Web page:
- Budget deficit could be up to 50 billion reais, O Globo says
- Real is the worst performer among major currencies this year
Brazil’s real declined amid renewed concern that the nation’s fiscal picture is worsening as the economy sinks into a recession.
Brazil’s government, which previously targeted a so-called primary surplus, may announce by Tuesday a budget deficit excluding interest payments of as much as 50 billion reais ($13 billion) this year, O Globo newspaper reported, without saying where it got the information. That would be the widest on record. The pessimism overwhelmed optimism on global growth generated by China’s move to cut interest rates and signals from the European Central Bank that it could act to stoke the economy.
The currency dropped 0.8 percent to 3.9072 per dollar Monday in Sao Paulo after gaining as much as 1.3 percent. It has weakened 32 percent this year, the most among major currencies.
"A longer than previously expected gloomy political environment and insufficient fiscal adjustment will likely sustain high risk premiums and poor confidence for longer," said Mauricio Molan, chief economist at Santander Brasil SA in Sao Paulo. The real is likely to weaken past 4 per U.S. dollar in coming months, Molan wrote today in a note to clients.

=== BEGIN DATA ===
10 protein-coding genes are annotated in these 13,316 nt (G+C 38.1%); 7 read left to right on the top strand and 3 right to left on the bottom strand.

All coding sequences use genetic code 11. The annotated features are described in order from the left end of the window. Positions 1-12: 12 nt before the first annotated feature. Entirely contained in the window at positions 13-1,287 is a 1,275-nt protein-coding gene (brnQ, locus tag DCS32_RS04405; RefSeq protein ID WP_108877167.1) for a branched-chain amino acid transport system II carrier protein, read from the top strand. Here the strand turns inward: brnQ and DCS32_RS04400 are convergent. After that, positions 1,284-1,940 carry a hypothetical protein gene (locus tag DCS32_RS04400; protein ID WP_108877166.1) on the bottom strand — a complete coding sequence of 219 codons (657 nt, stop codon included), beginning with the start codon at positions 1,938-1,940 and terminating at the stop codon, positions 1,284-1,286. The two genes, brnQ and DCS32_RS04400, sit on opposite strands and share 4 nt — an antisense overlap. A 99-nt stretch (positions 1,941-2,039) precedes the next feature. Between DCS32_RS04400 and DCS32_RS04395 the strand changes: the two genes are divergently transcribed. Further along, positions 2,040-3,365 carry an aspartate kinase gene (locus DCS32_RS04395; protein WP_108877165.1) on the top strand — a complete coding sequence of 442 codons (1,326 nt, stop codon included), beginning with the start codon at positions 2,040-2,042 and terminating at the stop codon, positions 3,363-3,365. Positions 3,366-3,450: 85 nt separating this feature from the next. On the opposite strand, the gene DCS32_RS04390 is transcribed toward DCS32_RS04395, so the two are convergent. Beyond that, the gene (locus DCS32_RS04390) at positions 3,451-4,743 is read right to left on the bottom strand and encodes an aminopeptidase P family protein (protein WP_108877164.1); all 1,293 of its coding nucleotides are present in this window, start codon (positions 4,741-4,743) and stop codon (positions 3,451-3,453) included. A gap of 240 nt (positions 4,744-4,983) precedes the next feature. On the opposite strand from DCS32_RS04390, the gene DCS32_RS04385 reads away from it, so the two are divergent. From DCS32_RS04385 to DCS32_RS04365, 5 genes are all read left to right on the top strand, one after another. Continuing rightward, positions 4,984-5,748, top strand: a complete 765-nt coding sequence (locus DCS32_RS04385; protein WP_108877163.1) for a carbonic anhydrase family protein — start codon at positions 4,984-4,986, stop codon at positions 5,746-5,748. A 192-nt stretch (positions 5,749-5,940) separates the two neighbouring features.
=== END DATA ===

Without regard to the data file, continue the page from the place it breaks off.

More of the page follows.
Brazilian policy makers held the Selic rate at 14.25 percent for a second straight meeting on Oct. 21 and said they would bring inflation to target within the monetary-policy horizon, rather than in 2016 as they had said in previous statements. Swap rates on the contract maturing in January 2017, a gauge of expectations on Brazil’s interest-rate moves, declined 0.03 percentage point to 15.32 percent.
President Dilma Rousseff is struggling to win support for austerity measures she says are needed to restore fiscal health amid calls for her impeachment on allegations she wrongly accounted for government finances in 2014 and 2015.
Analysts surveyed by Brazil’s central bank predict consumer prices will increase 9.85 percent in 2015, even as gross domestic product shrinks by 3.02 percent. The analysts see a second year of recession in 2016, with GDP dropping by 1.43 percent.
The real advanced earlier Monday as analysts predict further easing from the ECB after President Mario Draghi said the bank was weighing the need for more stimulus. China lowered its benchmark interest rates last week, and 14 of 37 economists in a Bloomberg survey say the Bank of Japan will add to easing when policy makers meet Friday. The U.S. Federal Reserve will gather Wednesday and the central banks of Sweden and New Zealand will also set rates this week.